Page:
The treatment of Anxiety Disorders with neurofeedback is based on decreasing arousal levels of the patient and this can be achieved by increasing theta waves (4-8Hz) located in the frontal zone and / or increasing localized alpha waves (8-12Hz). in the occipital area (posterior).

Treatment of addictions

There have not been many studies on the effectiveness of neurofeedback treatment in people suffering from any type of addiction since there are many types of addictions and these are usually present along with other disorders such as GAD, ADHD or even other addictions (for example, very frequent to be addicted to alcohol and tobacco).

The studies that have been carried out so far have proved to be effective especially in the improvement of symptoms related to anxiety.

The treatment of addictions with neurofeedback is basically the same as the treatment of Anxiety Disorders, since it is precisely the anxious symptoms that are intended to be improved.

Treatment of Major Depressive Disorder

Researchers who have studied the efficacy of the treatment of Major Depressive Disorder with neurofeedback have not obtained conclusive results. It is necessary to use other neuroimaging techniques, such as functional magnetic resonance imaging (fMRI) to determine if biological changes have occurred due to the treatment.

Training with neurofeedback to treat this disorder would focus on changing the patient’s emotional valence and making it more positive. For this, the alpha waves on the left side of the frontal cortex are diminished since these waves are related to the susceptibility to appreciate the facts as negative.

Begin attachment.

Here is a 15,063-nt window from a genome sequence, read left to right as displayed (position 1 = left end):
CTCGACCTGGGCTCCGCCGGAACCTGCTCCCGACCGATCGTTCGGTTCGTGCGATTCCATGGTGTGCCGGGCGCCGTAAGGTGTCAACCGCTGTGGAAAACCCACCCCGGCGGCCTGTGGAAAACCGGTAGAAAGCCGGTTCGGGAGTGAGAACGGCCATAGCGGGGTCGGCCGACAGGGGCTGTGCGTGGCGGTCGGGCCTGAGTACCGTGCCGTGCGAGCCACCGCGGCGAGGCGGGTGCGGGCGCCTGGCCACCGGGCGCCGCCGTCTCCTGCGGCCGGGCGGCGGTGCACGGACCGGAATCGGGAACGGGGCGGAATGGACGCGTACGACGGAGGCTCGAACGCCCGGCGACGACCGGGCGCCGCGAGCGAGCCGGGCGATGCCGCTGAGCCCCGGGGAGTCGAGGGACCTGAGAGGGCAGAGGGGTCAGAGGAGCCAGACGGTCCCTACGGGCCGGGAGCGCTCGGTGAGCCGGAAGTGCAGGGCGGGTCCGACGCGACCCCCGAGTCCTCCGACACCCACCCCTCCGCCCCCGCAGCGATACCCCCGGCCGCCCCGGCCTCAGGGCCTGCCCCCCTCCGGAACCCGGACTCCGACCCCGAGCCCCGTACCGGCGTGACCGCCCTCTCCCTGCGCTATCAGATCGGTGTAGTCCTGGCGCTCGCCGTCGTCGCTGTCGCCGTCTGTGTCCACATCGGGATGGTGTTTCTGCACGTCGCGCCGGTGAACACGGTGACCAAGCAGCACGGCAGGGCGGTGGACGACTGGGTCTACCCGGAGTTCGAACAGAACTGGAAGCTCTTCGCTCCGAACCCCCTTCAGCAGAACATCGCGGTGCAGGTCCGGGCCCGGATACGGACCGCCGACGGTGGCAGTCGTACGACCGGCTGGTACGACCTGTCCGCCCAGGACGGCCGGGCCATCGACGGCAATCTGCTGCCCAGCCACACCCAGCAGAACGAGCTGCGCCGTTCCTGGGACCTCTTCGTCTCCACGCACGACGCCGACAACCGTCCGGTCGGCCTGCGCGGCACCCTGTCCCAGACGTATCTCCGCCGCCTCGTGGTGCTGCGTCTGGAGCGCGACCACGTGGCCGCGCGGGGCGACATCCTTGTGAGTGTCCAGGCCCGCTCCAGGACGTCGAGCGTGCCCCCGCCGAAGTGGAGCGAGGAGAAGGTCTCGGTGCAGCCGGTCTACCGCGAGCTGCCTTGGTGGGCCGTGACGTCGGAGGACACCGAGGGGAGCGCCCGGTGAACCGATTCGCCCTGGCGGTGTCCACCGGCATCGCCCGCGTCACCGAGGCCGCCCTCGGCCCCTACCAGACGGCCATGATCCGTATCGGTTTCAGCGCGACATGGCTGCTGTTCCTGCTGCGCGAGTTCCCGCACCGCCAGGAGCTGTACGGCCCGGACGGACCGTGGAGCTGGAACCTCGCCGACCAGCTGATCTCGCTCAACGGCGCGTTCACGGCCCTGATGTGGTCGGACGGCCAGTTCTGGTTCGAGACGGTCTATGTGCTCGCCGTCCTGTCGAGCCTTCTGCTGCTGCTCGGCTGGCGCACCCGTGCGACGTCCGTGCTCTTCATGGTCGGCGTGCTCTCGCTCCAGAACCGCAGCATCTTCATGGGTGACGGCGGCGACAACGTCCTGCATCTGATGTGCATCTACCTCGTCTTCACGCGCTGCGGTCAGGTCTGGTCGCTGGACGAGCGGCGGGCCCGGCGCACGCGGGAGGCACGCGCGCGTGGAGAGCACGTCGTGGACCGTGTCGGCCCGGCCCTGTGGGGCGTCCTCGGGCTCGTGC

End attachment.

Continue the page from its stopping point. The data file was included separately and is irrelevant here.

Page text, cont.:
Treatment of chronic insomnia

The treatment of chronic insomnia with neurofeedback has not been studied either, but the results of studies have shown that it is quite effective and can even improve memory.

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Treatment with neurofeedback to improve the quality of sleep usually focuses on decreasing the number of activation peaks during states 2 and 3 of sleep (non-REM sleep). This can be achieved by training the patient to decrease the mu (μ) waves originating in areas of the sensorimotor cortex since there is a relationship between these waves and the appearance of activity peaks during sleep.